Th Hero Pleasures Plus 110 is the first comprehensive makeover the Pleasure scooter has received since its launch. Hero call the updated model the Pleasure Plus and have worked on the scooter’s overall design and powertrain and even tweaked its suspension and chassis.
Story: Sarmad Kadiri
Photography: Saurabh Botre
It’s interesting to note that the Pleasure Plus breaks away from the classic scooter styling and now dons a more neo-retro garb. The headlight and front panels have been completely reworked to give the scooter the desired old-school charm and it gets a matte silver panel that connects the new front indicators. Its curvier body parts make the Pleasure Plus look stubbier than before, although the scooter has in reality grown in dimension. Compared to the current model, the Pleasure Plus is about 19 millimetres longer and its overall height has gone up by 46 mm. Once astride, you’ll notice that the floorboard is high and the saddle height conveniently low. The increase in size has helped carve out better ground clearance, 30 mm more than before.
The seat is also new and longer and offers good comfort to the rider and pillion. While riding we did notice some noise from the front panels and some of the plastic parts also felt flimsy. Even when you flip open the seat, the hinge has unwanted flex. These things hint at the scooter being built to a price. The Hero executive pointed out that these were pre-production units and assured that most of these issues would be resolved during actual production.
Even the rear indicators and tail-light have been completely redesigned and go well with the overall styling. To match the neo-retro design, the scooter is being offered in seven vibrant colour options. What you see in these pictures is the Matte Velvet Red, though the Hero colour for the Pleasure Plus is the Polestar Blue which will be used for its promotion and television commercials.
The scooter uses the same switchgear as before, so you still don’t get a modern utility like a pass-switch. To keep the cost low, the new Pleasure Plus gets a basic halogen headlight bulb and not an LED unit. The instrument cluster is also very basic without a digital display, but the speedometer is backlit and comes with fuel and side-stand indicator. Thankfully, the automatic scooter gets a brake lever clasp which comes handy while parking on uneven surfaces. There are a couple of storage pockets near the ignition slot and also a USB charging socket which is a piece of good standard equipment to have nowadays. And you even get a light in the under-seat storage area.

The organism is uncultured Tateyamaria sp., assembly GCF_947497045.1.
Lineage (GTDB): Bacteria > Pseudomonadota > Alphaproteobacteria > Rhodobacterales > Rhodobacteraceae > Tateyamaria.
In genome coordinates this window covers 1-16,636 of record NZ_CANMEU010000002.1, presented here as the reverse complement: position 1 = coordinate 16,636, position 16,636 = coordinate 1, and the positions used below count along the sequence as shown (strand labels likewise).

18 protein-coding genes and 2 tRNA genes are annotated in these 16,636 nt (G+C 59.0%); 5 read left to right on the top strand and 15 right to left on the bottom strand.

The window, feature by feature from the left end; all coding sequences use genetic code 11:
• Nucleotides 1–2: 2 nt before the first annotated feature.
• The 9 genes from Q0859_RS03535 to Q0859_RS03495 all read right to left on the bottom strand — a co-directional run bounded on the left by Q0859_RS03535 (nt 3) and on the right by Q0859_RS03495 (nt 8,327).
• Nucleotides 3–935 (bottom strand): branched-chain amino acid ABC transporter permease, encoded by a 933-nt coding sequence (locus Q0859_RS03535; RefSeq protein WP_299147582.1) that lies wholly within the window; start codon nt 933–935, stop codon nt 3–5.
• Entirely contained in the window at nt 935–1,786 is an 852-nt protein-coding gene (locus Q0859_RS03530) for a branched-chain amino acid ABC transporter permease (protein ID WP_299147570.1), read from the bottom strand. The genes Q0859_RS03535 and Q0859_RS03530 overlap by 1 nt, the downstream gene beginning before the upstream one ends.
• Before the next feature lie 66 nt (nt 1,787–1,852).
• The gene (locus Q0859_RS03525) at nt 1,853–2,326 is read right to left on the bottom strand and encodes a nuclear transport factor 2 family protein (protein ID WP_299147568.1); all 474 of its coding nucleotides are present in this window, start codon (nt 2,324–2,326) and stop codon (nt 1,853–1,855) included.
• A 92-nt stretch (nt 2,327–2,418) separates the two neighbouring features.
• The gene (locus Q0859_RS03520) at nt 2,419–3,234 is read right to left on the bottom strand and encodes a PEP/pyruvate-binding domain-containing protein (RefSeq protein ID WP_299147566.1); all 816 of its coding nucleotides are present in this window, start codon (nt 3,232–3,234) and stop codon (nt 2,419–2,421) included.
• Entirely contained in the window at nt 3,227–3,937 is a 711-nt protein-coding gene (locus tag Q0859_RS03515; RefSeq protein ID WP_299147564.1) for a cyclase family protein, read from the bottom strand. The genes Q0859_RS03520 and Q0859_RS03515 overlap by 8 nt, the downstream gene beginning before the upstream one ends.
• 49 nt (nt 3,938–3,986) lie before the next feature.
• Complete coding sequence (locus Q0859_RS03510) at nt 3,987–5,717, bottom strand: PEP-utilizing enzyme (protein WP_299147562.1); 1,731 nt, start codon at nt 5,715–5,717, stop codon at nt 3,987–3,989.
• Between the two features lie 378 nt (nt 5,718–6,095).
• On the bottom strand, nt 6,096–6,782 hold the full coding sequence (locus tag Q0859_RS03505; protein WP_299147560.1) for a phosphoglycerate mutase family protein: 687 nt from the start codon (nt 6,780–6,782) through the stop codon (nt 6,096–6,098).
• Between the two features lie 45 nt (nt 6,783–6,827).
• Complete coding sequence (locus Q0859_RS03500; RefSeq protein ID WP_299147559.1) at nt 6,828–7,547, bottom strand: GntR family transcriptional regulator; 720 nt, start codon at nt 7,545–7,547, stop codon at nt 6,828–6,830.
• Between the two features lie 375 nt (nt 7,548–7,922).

Parts like the brakes, chassis, and suspension have been carried forward from the standard Pleasure, but the scooter now gets a larger and more powerful engine from the Duet 110. Compared to the old 102-cc engine, the new 110-cc one makes eight PS and 8.7 Nm, which means 16 per cent more power and an extra seven per cent of torque. And you can feel the big change as one starts to ride the scooter. Its 101-kg weight gives the Pleasure Plus a much better power-to-weight ratio and a zippy performance.
Performance and Milage
The engine is fairly smooth and, apart from the initial variomatic slack, the power delivery is linear with a nice mid-range. This makes it ideal for the usual city runabouts. Top-end performance isn’t really the focus of this scooter, for it has been tuned to offer better fuel efficiency. Going by the economy figures of the Duet 110, we expect the Pleasure Plus to return close to 45 km/l.
Ride and Handling
The suspension has received slight modifications and the chassis set-up has also been tweaked to improve agility and overall dynamics. This lightweight scooter is extremely easy to flick around and changes direction with the slightest input. In the short test ride, we noticed that the 10-inch wheels shod with Ceat tyres offer decent grip and ensure that the scooter does not feel nervous during quick manoeuvres. The Pleasure Plus still relies on the old trailing-link front suspension, though we would have loved it to ride on telescopic suspension. It does a fair job of soaking in small road bumps but is not fond of larger potholes. High-speed stability with those small wheels is not really its strong point. But to be fair, the basic drum brakes with an integrated braking system get the job done and render reasonably good braking power to the small scooter. For a scooter of this size and price, the ride quality and comfort are completely acceptable.
The strongest aspect of the new Pleasure Plus has to be its aggressive price which begins at Rs 47,300 for the base model. The alloy-wheel version we rode costs just Rs 49,300 (ex-showroom). It is just Rs 2,200 more expensive than the standard Pleasure, which makes this more powerful and better-looking scooter a good deal.